The Department of Justice is backing former Arizona Sheriff Joe Arpaio in his effort to appeal a district court’s decision to keep his contempt of court conviction on his criminal record, according to court documents.
In October, a federal judge denied Arpaio’s request to erase the conviction from his record, claiming that President Trump’s pardon of Arpaio was an “executive prerogative of mercy, not of judicial record-keeping,” Judge Susan Bolton said at the time.
Trump pardoned Arpaio in August after he was convicted for violating court orders that barred his office from conducting discriminatory policing practices. The conviction came after a civil lawsuit was filed against Arpaio. His office was issued a court order to halt its practice of racially discriminatory traffic stops. The suit argued he targeted and detained Latinos living in his county.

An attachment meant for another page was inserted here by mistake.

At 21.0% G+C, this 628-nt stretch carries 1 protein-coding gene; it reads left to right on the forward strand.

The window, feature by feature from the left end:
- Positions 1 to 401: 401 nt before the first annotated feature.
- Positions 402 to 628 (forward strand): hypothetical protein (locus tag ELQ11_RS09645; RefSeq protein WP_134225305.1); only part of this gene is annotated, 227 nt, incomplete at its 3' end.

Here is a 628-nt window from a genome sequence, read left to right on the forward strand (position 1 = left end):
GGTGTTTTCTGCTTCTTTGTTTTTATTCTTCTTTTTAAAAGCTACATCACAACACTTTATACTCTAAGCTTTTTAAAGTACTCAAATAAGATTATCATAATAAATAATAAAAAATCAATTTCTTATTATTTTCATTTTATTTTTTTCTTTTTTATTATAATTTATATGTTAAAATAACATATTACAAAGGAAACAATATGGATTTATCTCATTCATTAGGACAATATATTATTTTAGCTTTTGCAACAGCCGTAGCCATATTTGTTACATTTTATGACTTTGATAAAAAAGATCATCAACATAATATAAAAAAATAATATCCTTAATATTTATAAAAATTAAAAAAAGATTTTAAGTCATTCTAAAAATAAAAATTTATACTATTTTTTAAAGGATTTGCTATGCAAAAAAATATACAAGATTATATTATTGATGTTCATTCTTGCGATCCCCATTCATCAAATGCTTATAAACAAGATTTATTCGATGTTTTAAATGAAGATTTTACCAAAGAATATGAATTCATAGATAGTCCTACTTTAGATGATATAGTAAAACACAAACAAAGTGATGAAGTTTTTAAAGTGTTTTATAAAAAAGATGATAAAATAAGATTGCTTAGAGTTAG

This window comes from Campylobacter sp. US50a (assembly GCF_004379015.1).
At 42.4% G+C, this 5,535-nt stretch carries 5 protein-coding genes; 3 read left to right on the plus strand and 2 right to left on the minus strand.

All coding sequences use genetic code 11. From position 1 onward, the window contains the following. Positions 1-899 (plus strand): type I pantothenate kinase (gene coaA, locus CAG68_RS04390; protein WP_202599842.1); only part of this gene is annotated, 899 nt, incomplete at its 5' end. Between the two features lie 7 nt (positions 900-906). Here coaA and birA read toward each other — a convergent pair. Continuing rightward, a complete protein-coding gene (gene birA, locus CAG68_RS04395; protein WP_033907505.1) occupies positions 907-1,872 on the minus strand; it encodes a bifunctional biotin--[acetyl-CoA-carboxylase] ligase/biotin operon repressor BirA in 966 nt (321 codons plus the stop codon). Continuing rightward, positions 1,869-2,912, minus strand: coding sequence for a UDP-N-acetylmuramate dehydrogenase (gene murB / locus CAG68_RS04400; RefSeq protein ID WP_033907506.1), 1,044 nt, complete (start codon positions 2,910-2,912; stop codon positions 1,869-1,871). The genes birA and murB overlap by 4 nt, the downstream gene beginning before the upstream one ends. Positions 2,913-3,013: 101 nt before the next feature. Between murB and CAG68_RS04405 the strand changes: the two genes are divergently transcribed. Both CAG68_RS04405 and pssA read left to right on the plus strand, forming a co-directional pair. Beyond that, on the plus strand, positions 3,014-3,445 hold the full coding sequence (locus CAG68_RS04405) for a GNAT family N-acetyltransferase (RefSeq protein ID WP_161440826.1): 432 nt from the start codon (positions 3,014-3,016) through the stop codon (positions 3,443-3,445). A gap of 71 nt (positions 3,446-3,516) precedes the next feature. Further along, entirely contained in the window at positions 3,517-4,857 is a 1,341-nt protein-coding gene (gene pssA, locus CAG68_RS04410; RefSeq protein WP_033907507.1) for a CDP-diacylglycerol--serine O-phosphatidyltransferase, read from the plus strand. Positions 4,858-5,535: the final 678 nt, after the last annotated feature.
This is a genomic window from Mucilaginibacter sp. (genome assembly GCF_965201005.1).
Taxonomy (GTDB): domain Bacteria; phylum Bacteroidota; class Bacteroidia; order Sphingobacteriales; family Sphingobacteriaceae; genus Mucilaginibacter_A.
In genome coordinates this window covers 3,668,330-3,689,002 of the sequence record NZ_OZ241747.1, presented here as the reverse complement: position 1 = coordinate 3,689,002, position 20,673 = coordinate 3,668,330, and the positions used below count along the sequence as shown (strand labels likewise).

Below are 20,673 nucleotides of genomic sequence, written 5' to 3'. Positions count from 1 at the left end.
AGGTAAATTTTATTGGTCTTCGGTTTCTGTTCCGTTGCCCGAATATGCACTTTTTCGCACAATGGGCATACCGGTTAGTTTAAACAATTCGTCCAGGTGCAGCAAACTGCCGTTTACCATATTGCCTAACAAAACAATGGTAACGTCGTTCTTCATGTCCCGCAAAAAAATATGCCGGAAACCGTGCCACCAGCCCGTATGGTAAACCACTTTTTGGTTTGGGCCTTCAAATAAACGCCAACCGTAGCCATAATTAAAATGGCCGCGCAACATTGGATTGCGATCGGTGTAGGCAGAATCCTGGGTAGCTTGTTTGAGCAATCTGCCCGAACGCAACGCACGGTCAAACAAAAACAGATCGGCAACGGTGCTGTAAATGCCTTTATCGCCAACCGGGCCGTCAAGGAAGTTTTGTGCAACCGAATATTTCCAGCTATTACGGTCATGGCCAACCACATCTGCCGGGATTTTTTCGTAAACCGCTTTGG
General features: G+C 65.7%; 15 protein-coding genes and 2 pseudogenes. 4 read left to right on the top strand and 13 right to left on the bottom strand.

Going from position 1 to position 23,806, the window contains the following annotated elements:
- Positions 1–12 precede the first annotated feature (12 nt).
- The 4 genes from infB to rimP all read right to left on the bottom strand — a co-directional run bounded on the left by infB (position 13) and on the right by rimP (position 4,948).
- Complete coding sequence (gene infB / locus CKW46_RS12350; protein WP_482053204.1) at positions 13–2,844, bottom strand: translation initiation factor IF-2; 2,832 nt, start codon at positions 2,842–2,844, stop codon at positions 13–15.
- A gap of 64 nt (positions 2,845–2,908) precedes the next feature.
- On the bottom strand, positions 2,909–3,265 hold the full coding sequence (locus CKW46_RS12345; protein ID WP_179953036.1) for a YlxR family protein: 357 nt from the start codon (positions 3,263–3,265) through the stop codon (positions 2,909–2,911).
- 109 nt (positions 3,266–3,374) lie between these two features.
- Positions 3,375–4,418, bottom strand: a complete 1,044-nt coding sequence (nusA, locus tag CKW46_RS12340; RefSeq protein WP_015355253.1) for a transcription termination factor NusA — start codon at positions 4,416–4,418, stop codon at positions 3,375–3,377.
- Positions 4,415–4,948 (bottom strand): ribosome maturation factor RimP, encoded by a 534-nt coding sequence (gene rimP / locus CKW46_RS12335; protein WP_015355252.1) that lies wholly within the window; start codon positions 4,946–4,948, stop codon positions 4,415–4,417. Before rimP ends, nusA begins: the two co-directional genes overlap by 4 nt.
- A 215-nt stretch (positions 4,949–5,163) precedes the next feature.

Arpaio appealed the October ruling and the district court in Arizona requested the support of the DOJ, according to the court documents. In a statement to the U.S. appeals court, Acting Assistant Attorney General John Cronan said the DOJ doesn’t intend to defend the court’s order.
“The government intends to argue, as it did in the district court, that the motion to vacate should have been granted,” Cronan wrote.
The DOJ’s move to back Arpaio isn’t particularly surprising.
In September, the Justice Department asked the Arizona federal judge to toss the case against Arpaio after Trump pardoned the former Arizona sheriff. Bolton dropped the case, but ruled against removing the conviction from his record.
When reached by TPM, a DOJ spokesperson declined to comment on the decision.
Read the statement below: